A while back, I read a blog post on Big Bang Technology’s blog written by Max Cameron titled “Why We Don’t Work Overtime“. I will give a full disclaimer here at the outset, I probably work too many hours, so I have a little bit of skin in this game. Namely, I could be accused of only responding because my work choices were being invalidated by someone else. That certainly isn’t my impetus for this blog. I merely wanted to offer a different perspective to Max Cameron’s blog post.
Cameron is writing from the perspective of a Startup Company. He does make an exception to the overtime rule for the founders, but for his employees he says,
There are no heroes at our office. When the clock strikes five, the team goes home. If they try to keep working, I tell them that the game's over and they lost. They either put too much on their plate, got taken off-task, or were wasting time. None of those justify working past five, on a holiday, or over a weekend.
I certainly applaud his motiviations. He sticks to this rule even when clients ask for it, when they’d need it to win new business, etc. It is one of his company’s core values and they stick to it. Everyone realizes that when an employee (especially a salaried one) works overtime, he is “doing more than he agreed to” and is “taking away family time” and “upsetting the work/life balance”. However, what I find interesting are some of the reasons that their company takes that choice away from their employees.
One major reason that Cameron cites is that to persuade employees to work overtime, the noble concept of “sacrifice” is invoked. In his mind, soldiers, firefighters, and police officers sacrifice, and to try to align that concept with “expected overtime” is a dangerous habit to get in to.
He points out that the employees who work over are the “heroes” and those who don’t are “losers who let you down”. In his words, “Yearly reviews just got a whole lot easier”. Later he says, “How could I promote a loser when they’re surrounded by winners?”.
I want to deal with that point first. He is obviously being rhetorical and a little sarcastic with those last quotes, arguing his point to ad absurdum. However, I think there is a point to be investigated there. My current boss has taught me a lot about managing people and the value of making “the hard decision”. It sounds to me like Cameron is welching a little bit on managing employees. Sometimes, you have to make the hard choices. As my boss likes to say, “Who do we pay to do the hard stuff?”.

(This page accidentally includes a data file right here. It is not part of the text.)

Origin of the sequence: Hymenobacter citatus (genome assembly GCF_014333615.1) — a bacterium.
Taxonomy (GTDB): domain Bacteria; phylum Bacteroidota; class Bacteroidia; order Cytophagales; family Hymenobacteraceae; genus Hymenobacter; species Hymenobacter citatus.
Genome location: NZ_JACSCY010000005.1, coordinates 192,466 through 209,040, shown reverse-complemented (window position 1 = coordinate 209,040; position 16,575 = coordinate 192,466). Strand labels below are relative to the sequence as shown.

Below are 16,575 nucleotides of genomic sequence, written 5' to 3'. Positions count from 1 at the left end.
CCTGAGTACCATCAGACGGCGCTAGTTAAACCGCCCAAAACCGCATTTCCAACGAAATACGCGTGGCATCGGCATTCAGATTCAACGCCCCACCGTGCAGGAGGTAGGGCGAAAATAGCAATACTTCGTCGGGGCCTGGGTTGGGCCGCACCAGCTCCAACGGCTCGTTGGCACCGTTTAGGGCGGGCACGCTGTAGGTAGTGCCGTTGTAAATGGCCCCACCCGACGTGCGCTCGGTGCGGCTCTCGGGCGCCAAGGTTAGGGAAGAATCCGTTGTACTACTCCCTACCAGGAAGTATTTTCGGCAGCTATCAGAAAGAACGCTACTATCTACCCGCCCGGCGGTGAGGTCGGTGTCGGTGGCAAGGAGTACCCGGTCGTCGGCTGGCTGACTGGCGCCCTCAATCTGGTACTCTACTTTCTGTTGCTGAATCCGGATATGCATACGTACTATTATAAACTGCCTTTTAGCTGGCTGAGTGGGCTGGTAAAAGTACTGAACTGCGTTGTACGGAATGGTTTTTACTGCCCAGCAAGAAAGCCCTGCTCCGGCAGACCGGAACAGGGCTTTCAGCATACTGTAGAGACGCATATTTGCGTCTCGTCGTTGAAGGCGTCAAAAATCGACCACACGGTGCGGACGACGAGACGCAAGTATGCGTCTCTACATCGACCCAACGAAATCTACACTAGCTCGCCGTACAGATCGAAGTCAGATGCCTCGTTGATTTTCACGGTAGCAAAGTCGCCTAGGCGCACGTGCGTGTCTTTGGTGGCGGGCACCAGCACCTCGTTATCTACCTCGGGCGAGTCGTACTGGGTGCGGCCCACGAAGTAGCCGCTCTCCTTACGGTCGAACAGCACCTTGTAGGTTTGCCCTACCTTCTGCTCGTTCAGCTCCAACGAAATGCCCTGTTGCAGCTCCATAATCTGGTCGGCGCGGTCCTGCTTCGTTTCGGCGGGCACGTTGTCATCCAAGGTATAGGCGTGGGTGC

Imagine on one hand that you have an employee who works only 40 hours and is very productive, gets along well with others, is a leader, and so on. Now, imagine you have another employee who works a ton of overtime, but you know that it is because he isn’t very efficient. He has a good work ethic and to make up for his lack of efficiency (and “social time” during work hours), he tries to even it out with that overtime. Now, if you are a manager who can’t promote Mr. Productive Forty and explain to Mr. Compensating why he didn’t get the job, you aren’t much of a manager and should rethink your career path.
Let’s pretend there is another scenerio. This time, you have two very equal employees. One of them is a “5:01 Developer” (gone by 5:01 every day) and the other works over to make sure things get done on time, or to add special features off of the “nice to have” list that never gets prioritized ahead of “big projects”. In that case – all else being equal – why wouldn’t you promote the overtime guy?
These kinds of decisions are why you are the person writing the reviews.
A point that Cameron makes alongside this one is the concept of burnout. This is definitely a very real problem. However, I feel that he’s again arguing to take the “copout” path. He seems to be claiming that it is impossible or would require too much work to monitor and make sure that his employees aren’t burning out. There is a big difference between running a guy at 80+ hours a week for months at a time, working 1 or 2 60-70+ hour weeks before huge release, and regulary working 50 hours a week because that’s what you are comfortable working.